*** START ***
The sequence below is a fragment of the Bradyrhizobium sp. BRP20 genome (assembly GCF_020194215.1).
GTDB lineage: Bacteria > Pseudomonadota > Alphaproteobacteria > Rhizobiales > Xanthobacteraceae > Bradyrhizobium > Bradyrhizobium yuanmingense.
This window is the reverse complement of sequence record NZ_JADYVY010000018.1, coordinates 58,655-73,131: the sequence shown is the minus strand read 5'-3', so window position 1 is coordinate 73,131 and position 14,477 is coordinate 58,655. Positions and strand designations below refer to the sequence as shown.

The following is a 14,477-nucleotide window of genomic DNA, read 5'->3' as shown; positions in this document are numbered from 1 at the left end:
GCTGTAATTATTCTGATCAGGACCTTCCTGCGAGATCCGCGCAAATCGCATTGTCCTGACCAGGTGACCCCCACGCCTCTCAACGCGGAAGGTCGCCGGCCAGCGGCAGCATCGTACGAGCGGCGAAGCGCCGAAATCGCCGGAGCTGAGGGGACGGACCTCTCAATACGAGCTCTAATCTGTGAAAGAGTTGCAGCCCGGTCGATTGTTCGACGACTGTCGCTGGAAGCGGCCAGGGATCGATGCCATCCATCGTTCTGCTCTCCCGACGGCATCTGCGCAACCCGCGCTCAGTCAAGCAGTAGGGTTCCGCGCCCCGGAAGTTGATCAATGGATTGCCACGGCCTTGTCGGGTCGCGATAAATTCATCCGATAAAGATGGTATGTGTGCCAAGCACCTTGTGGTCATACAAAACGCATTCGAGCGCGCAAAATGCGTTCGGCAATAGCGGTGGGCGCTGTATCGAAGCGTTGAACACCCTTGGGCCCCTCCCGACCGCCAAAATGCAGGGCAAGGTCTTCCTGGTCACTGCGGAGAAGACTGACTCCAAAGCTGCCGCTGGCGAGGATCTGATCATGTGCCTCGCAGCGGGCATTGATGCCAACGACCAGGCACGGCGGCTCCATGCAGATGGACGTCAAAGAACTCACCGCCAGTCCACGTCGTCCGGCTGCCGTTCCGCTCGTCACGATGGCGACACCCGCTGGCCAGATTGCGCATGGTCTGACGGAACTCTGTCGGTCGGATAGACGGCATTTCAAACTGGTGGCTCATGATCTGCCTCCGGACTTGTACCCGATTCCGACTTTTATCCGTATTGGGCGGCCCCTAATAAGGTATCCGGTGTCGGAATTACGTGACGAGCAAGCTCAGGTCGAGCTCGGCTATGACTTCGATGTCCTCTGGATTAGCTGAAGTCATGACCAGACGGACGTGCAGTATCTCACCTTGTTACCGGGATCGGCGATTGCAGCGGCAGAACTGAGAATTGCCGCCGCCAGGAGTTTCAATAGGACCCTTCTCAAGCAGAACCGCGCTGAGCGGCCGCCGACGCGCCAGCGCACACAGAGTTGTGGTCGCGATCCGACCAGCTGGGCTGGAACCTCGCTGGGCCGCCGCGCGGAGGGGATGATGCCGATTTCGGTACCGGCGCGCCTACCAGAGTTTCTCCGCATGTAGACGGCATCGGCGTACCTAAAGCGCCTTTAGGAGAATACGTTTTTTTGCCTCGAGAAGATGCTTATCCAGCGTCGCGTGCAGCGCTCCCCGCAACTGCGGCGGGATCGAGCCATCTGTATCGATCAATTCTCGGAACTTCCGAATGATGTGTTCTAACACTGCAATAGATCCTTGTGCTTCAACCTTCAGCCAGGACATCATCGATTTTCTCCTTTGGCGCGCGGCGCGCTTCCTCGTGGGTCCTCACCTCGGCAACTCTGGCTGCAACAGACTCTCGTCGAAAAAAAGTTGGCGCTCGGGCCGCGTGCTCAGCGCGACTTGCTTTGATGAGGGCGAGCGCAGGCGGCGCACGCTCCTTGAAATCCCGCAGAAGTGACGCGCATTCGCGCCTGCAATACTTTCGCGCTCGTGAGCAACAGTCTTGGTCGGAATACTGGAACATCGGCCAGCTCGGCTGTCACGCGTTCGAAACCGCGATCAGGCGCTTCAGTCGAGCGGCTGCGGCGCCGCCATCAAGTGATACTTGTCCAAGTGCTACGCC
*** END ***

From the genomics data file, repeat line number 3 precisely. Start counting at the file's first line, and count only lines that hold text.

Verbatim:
This window is the reverse complement of sequence record NZ_JADYVY010000018.1, coordinates 58,655-73,131: the sequence shown is the minus strand read 5'-3', so window position 1 is coordinate 73,131 and position 14,477 is coordinate 58,655. Positions and strand designations below refer to the sequence as shown.